A Leeds teenager took her own life after being transferred to a mental health hospital 170 miles away from home.
Mia Titheridge, 17, from Alwoodley, was found unresponsive in her room at Huntercombe Hospital, near Norwich, in the early hours of March 19 2017.
Mia, described as a "beautiful" young woman by her family, was moved to the Norwich hospital from a hospital in Sheffield after repeated attempts of self-harm.
She was considered a high-risk patient and was supposed to be on 15 minute observations.
However, she was not checked on for almost an hour before she was found.
The teenager was taken to Norfolk and Norwich Hospital where she died a few hours later.
An inquest into her death concluded that Mia died as a result of suicide after failures by the hospital to respond to Mia’s threats to take her life and failures to carry out frequent observations on the night she was found fatally injured.
Norfolk Coroner’s Court also heard that Mia brought a ligature and alcohol back to the hospital following a home visit the weekend before her death.
Staff did not find this in their searches.
Mia's mum Tori said her daughter was her "world" and said the family have been left feeling that her death "could have been prevented."
Mrs Titheridge said: "We were against Mia being moved because of the distance. She was going to be moved to a place where she would be isolated and alone, hundreds of miles from her family and friends who could offer her the support she needed.
“Mia was terrified when she was transferred. We just didn’t see how this would help with her rehabilitation.
“The last time I saw Mia she thanked me for a lovely weekend. Little did I know that would be the last time I saw my beautiful daughter.
The 44-year-old added: “Mia was my world. She was the most beautiful daughter I could have wished for who had her entire future ahead of her. We remain absolutely devastated that she is longer here and will not get to fulfil her ambitions or celebrate milestones in life such as starting work or getting married.
“Listening to the evidence around why she died has been heart-breaking but what is even worse is that we are left with the feeling that Mia’s death could have been prevented.
“It is difficult not to think that those who were supposed to provide the care she needed to make her better let her down when she needed help the most."
The Care Quality Commission inspected Huntercombe Hospital on 13 and 14 March, 2017 - days before Mia’s death – and again on 23 March, 2017.
It rated the hospital as requiring improvement.
It was closed following an unannounced CQC inspection report in February 2018.
The government inspector ordered no new young patients be admitted due to “significant and immediate concerns that required immediate action.”
Since Mia's death, her family has called for improvements to be made in the care young people with a mental health Illness receive.
Mrs Titheridge said: "Sending vulnerable people, particularly young people, hundreds of miles away from home to receive treatment does not work. We feel that more needs to be done to ensure their loved ones who can provide vital encouragement and support remain close by.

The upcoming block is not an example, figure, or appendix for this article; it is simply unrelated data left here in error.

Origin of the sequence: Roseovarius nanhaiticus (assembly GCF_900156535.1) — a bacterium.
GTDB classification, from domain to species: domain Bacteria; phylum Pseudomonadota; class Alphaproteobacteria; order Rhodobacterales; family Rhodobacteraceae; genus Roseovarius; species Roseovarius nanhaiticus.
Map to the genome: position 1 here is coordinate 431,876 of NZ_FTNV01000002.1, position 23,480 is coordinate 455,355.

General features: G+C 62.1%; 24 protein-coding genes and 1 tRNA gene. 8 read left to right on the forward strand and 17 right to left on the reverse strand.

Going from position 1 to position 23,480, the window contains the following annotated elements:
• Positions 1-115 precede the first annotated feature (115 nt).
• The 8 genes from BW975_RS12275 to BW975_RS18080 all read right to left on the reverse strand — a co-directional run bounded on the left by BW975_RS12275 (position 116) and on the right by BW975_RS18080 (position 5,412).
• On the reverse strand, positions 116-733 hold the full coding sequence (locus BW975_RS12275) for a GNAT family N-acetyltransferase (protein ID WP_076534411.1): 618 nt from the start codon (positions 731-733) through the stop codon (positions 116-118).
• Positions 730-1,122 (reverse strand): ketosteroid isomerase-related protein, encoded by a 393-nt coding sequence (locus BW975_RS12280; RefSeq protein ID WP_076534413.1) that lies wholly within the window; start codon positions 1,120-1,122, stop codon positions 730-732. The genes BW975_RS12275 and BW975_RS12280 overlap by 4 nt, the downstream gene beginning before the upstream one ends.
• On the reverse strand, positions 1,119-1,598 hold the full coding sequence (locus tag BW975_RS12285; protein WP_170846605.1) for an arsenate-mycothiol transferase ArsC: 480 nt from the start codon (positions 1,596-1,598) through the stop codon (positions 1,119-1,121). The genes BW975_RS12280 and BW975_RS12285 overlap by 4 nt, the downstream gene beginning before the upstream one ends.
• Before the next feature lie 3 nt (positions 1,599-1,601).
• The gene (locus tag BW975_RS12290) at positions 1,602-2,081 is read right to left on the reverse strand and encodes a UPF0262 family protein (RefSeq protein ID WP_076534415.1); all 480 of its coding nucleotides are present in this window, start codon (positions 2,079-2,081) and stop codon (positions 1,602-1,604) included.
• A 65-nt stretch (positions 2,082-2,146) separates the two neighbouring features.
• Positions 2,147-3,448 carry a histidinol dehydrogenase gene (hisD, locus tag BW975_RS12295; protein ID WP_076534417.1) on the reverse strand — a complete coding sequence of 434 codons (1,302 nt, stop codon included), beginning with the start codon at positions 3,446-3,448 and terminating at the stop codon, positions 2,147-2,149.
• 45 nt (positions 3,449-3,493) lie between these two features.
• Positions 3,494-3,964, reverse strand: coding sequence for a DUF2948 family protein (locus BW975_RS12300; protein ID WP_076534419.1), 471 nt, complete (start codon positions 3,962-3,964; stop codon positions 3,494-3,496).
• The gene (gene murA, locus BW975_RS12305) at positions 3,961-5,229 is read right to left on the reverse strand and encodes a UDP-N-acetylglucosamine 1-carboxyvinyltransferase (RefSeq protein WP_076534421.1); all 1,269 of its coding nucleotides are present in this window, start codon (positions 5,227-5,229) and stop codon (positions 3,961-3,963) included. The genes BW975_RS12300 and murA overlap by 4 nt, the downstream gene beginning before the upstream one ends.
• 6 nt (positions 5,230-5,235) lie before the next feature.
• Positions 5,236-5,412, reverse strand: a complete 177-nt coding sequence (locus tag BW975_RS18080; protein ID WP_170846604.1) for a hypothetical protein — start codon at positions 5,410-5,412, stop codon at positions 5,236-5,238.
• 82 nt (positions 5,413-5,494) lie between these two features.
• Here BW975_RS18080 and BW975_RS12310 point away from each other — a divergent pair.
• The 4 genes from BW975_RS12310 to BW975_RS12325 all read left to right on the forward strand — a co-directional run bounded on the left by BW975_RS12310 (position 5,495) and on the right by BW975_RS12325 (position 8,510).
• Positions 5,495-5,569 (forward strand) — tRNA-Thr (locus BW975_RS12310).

"While we know that nothing can ever bring Mia back we will continue to campaign for improvements in mental health provision as we would not wish the hurt and pain we are left to face every day on anyone else."
Tania Harrison, expert medical negligence lawyer at Irwin Mitchell representing Mia’s family said after the inquest: “This is an incredibly tragic case and sadly one of a growing number we are seeing where vulnerable young people with mental health difficulties have not received the care they deserve.
“For more than two years Tori and the rest of the family have held a number of concerns about the events that unfolded in the lead up to Mia’s death.
“While we are pleased that we have been able to provide Mia’s family with the answers they deserve, nothing will make up for the anguish and pain her family continue to face.
“Some of the evidence into the care Mia received heard during the inquest is extremely worrying. While this hospital may have closed it is now vital that all mental health providers take note of this inquest and where appropriate learn lessons from Mia’s death to improve patient care.
“We will continue to support Tori and the rest of the family at this incredibly difficult time to help them try and come to terms with what happened as best they can.”
A spokeswoman for The Huntercombe Group said: “First and foremost, we express our deepest condolences to the family and friends of Mia Titheridge.
“The purpose of an inquest is to enable a coroner to understand the circumstances around a patient's death.
“This inquest highlighted that one registered mental health nurse failed in their professional duty of care and did not carry out the observations of Mia they were required to do.
"As a result of this nurse’s actions we (along with the Coroner) referred them again to the Nursing and Midwifery Council to consider action against this individual.
“We also supported the letter the Coroner issued to the Royal College of Psychiatrists and the issue of referral to the General Medical Council with regards to the actions of two individual clinicians.
“We will also be proactively conducting spot checks on CCTV on nightshifts to ensure staff observation duties are met.
“Our highest priority will always be the health, safety and wellbeing of the people in our care.”